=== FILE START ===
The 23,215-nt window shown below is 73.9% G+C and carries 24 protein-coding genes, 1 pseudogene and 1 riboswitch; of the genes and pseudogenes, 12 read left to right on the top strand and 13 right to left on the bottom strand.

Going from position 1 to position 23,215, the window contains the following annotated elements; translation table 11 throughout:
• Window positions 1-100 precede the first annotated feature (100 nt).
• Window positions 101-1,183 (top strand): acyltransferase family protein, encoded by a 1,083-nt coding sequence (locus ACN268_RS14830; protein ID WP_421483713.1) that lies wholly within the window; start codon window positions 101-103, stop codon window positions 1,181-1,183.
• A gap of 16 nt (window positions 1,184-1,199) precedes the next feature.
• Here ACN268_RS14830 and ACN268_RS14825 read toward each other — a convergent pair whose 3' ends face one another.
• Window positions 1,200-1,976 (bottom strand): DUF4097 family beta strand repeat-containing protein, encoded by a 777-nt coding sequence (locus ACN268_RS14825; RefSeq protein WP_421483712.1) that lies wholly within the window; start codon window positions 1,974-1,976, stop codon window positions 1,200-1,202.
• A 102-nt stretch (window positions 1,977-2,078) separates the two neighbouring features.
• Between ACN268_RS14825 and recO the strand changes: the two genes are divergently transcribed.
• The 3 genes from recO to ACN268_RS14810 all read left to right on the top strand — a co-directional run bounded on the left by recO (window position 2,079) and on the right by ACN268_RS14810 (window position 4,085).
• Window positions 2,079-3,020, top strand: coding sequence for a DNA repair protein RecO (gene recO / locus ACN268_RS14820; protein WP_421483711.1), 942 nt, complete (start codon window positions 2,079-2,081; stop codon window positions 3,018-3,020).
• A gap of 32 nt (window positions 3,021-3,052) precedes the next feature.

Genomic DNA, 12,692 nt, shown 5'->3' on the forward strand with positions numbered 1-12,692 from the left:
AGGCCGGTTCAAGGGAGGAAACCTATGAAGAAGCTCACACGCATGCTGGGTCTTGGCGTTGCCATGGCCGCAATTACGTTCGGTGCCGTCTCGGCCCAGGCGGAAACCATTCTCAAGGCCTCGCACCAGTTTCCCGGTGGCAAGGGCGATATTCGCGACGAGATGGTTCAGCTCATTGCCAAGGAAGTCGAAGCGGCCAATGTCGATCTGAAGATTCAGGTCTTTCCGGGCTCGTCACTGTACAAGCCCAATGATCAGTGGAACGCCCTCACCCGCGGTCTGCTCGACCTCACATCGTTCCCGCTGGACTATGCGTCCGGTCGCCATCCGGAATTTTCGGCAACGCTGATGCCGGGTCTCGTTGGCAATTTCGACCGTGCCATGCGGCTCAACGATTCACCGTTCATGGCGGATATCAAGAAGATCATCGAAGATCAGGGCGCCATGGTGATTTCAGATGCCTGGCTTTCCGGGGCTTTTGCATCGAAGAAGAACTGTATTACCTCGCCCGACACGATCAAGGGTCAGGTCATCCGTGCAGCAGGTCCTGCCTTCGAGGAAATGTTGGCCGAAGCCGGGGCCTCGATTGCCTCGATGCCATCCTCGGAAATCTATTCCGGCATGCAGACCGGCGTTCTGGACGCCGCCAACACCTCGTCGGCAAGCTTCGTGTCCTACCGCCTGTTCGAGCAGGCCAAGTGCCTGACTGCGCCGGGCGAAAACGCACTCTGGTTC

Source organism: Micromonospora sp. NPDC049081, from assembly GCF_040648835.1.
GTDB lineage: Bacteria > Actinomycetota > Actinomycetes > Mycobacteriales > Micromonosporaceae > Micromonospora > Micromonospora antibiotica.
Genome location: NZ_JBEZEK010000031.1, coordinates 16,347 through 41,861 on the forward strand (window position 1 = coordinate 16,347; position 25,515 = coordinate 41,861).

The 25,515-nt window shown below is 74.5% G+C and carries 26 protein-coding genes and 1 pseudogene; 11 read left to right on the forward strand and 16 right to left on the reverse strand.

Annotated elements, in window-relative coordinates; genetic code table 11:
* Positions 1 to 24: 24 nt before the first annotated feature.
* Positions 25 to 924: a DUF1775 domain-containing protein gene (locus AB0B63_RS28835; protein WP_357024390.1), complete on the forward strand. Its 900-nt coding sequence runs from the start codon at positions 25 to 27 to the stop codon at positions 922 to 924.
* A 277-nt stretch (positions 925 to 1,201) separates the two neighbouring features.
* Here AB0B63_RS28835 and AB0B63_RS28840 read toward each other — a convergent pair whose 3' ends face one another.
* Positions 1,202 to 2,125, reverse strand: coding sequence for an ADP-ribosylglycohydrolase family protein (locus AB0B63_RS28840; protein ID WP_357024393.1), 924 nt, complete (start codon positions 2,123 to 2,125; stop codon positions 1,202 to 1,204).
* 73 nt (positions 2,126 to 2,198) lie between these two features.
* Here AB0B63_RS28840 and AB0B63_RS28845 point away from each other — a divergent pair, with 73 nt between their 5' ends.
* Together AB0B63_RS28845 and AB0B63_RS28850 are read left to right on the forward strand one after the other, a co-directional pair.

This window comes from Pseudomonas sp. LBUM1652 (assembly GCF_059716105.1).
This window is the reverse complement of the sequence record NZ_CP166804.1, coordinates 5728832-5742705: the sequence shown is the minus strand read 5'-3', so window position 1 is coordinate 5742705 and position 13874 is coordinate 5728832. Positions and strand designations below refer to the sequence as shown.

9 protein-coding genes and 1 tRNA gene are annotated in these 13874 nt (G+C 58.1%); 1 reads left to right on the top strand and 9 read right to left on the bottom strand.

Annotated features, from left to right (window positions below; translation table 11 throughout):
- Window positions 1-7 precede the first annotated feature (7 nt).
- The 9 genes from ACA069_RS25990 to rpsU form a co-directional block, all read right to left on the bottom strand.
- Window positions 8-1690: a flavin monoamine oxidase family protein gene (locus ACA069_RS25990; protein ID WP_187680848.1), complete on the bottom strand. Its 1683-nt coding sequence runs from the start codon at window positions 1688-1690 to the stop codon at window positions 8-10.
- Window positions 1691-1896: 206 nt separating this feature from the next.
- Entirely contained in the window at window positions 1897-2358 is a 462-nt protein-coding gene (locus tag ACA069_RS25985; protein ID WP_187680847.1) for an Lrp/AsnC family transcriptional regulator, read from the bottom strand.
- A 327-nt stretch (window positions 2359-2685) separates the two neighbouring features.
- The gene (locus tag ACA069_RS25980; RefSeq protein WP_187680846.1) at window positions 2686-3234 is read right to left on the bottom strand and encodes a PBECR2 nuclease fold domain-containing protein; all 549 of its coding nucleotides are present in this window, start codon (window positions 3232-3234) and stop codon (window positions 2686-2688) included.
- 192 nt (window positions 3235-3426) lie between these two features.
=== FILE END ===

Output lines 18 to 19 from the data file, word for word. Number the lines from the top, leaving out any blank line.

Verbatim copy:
The 25,515-nt window shown below is 74.5% G+C and carries 26 protein-coding genes and 1 pseudogene; 11 read left to right on the forward strand and 16 right to left on the reverse strand.

Annotated elements, in window-relative coordinates; genetic code table 11: